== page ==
Friday, April 17, 2015

Review: Finding Paris by Joy Preble

Title: Finding Paris
Author: Joy Preble
Publisher: Balzer & Bray/HarperTeen
Release date: April 21st 2015
Pages: 272
Genre: Young Adult contemporary
Source: Edelweiss - I received a free advance eGalley of this book in exchange for an honest review. Thanks!
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Sisters Leo and Paris Hollings have only ever had each other to rely on. They can't trust their mother, who hops from city to city and from guy to guy, or their gambler stepfather, who's moved them all to Las Vegas. It's just the two of them: Paris, who's always been the dreamer, and Leo, who has a real future in mind--going to Stanford, becoming a doctor, falling in love. But Leo isn't going anywhere right now, except driving around Vegas all night with her sister.
Until Paris ditches Leo at the Heartbreak Hotel Diner, where moments before they had been talking with physics student Max Sullivan. Outside, Leo finds a cryptic note from Paris--a clue. Is it some kind of game? Where is Paris, and why has she disappeared? When Leo reluctantly accepts Max's offer of help, the two find themselves following a string of clues through Vegas and beyond. But the search for the truth is not a straight line. And neither is the path to secrets Leo and Max hold inside. 
My rating: 4 out of 5 stars

Finding Paris really took me by surprise. I was expecting a thriller-like storyline of Leo searching for Paris along with a cute romance. But Finding Paris is so much deeper than that. It starts out as a sweet, fun contemporary, but it gets darker as the story goes on; it focuses a lot more on family issues than I had been expecting. Rather than a romance and mystery, I got a very dark, emotional family story, and I loved it!

I loved the characters in Finding Paris. Leo is a pretty standard contemporary YA main character, but I related to her and felt for her. Max is probably my favorite character: his backstory is fascinating and makes him a complex and intriguing character; I would love to read a companion novel from his perspective. I could see how you could complain that Leo and Max's relationship is a little instalove-y, but I think it works: they do fall for each other within a span of a couple of days, but it makes sense considering they're in such an intense situation. I also really admire how Joy Preble handled the later developments in their relationship, considering both of their pasts and issues. I didn't like Paris quite as much as Leo and Max: she's a bit of an enigma, and her reasoning for all of this is a little ridiculous. Her and Leo's relationship is still very strong, though. One character I wish had been explored more is Leo and Paris's mom; her motivations and role in the family's issues aren't always clear.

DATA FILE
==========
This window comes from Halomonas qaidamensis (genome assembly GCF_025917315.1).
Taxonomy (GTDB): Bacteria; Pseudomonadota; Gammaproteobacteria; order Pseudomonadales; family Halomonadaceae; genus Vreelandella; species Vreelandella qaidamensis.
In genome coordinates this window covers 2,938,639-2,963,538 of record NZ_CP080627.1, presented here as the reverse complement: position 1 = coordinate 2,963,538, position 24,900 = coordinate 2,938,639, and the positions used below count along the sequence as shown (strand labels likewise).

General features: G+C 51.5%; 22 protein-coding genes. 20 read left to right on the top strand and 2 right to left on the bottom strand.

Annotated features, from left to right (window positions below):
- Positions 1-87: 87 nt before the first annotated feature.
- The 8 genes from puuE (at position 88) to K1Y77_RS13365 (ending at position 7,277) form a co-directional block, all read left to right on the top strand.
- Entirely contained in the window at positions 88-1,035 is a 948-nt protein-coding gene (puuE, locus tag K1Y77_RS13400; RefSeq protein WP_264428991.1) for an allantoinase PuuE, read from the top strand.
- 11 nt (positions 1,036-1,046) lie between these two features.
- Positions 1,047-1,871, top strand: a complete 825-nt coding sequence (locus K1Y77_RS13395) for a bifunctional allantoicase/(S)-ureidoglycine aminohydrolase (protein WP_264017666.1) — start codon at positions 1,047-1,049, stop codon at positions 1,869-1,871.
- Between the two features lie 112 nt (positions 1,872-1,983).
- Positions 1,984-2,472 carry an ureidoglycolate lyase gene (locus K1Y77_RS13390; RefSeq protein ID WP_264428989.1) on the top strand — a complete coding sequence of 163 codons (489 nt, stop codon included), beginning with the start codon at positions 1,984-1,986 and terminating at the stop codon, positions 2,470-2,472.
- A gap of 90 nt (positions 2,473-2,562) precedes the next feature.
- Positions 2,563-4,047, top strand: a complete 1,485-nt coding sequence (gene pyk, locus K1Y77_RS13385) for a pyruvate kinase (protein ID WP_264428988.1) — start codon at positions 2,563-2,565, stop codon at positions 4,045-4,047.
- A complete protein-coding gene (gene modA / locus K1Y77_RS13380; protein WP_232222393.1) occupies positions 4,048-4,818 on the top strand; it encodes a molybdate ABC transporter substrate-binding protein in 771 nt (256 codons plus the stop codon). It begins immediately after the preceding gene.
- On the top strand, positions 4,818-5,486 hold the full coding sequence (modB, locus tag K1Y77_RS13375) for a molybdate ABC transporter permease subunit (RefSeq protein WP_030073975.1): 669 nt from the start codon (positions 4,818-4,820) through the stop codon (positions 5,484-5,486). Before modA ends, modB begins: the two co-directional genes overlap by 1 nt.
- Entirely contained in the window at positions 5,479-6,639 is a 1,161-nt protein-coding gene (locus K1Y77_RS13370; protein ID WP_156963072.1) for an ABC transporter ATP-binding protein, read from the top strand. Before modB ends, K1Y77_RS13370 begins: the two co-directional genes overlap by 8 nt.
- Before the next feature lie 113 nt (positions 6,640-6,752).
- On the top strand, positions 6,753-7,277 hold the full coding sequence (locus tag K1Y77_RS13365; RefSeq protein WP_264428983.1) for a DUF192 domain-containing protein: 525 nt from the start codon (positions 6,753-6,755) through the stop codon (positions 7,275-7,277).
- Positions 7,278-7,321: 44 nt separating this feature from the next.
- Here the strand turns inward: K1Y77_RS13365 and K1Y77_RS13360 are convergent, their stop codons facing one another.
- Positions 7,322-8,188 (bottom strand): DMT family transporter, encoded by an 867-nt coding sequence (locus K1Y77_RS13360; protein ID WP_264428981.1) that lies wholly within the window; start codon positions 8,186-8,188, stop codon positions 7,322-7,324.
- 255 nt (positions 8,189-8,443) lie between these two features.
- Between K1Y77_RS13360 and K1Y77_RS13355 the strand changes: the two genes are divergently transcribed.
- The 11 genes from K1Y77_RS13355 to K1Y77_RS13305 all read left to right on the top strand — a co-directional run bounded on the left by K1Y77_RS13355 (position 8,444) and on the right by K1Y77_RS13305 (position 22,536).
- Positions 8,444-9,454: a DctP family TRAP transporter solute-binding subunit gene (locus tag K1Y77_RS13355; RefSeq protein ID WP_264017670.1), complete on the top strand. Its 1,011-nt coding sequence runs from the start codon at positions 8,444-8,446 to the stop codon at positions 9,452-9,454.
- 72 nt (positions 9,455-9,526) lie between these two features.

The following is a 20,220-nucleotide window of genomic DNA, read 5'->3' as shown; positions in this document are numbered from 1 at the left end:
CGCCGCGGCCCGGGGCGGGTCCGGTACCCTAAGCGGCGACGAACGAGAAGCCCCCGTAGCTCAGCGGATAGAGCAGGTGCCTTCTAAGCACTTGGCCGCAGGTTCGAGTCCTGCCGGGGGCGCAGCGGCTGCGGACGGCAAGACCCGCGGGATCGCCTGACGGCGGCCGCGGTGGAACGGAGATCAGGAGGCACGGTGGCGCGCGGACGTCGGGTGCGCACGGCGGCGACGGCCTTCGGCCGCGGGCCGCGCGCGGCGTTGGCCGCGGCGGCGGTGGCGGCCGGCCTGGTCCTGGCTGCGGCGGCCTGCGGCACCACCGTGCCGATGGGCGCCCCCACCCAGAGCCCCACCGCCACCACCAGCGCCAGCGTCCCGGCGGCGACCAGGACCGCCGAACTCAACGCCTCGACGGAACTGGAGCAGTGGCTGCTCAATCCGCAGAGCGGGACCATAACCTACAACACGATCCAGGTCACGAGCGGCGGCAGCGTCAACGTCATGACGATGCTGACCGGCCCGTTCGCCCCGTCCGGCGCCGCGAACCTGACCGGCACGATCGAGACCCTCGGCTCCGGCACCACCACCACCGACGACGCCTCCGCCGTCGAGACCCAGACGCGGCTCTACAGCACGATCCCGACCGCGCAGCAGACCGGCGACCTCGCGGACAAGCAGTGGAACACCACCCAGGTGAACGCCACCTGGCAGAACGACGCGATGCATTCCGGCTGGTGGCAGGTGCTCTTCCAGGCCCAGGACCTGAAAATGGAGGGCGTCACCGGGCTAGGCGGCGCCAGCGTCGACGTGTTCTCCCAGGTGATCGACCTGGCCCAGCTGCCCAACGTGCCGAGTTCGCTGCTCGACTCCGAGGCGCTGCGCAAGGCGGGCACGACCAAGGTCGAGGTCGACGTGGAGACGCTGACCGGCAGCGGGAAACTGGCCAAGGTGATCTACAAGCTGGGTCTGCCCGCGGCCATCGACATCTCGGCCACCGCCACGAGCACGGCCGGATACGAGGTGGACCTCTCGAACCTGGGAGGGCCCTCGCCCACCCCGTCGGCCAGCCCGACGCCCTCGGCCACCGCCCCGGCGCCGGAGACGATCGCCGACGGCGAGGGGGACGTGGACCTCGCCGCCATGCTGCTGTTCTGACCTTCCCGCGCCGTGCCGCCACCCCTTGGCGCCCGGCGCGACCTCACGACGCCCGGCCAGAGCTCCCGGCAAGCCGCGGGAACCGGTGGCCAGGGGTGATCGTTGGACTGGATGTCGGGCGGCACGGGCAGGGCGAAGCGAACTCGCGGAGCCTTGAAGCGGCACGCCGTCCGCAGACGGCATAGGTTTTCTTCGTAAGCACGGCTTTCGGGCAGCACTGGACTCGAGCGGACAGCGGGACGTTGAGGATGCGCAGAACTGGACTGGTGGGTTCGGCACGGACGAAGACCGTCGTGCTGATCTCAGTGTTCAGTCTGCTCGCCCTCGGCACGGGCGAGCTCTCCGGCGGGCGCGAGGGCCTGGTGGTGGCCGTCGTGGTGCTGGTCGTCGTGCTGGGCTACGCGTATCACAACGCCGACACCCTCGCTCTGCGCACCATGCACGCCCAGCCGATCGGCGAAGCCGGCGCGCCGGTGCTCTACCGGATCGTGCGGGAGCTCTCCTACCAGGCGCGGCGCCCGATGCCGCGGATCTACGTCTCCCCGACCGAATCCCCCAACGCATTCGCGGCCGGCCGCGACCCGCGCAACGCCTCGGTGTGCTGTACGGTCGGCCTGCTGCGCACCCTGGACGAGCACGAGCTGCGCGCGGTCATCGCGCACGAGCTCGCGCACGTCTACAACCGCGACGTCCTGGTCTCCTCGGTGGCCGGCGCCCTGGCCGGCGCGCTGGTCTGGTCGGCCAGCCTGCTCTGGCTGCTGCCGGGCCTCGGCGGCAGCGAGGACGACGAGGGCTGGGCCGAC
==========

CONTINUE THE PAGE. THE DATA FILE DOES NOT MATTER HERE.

Joy Preble's writing style is very distinct; I'm not really sure how to explain it. It's very sparse, almost exclusively showing and no telling. That means you don't always know everything that Leo is thinking, and what is happening isn't always explicit. There were times I wanted to dig deeper into Leo's thoughts, but for the most part, it really works; the sparseness makes it hit you so much more when a little detail reveals how deep Leo's scars run. The style might be sparse, but that doesn't mean it won't make you feel anything; I laughed during the lighter parts in the beginning, and I bawled at the end because the story conveys such strong emotions.

I'm still not sure what to make of the revelations at the end of the novel. I saw a part of it coming, but the final reveal still left me breathless. The build-up of the suspense is expertly done, and the reveal is very dramatic. What I have mixed feelings about, though, are the emotional implications of the reveal. I sort of felt like this reveal was too big and dark to be made in the last couple of pages, since that didn't leave a lot of time for the implications to be explored, since this is an issue that needs to be handled very seriously. But, with the little time left in the novel, it is handled really well. It works with Joy Preble's writing style, which addresses the issue in a thoughtful manner without being explicit about it. I do think this is handled well and works with the story, but I could see how some readers might take issue with such a big reveal at the very end of the novel.

Finding Paris was very different from what I was expecting, but in a good way; it's a lot more serious and psychological than the description lets on. With a unique writing style and memorable characters, Finding Paris is both suspenseful and emotional. I definitely recommend it!


  1. Thanks for your review. I'm really looking forward to checking this out :)


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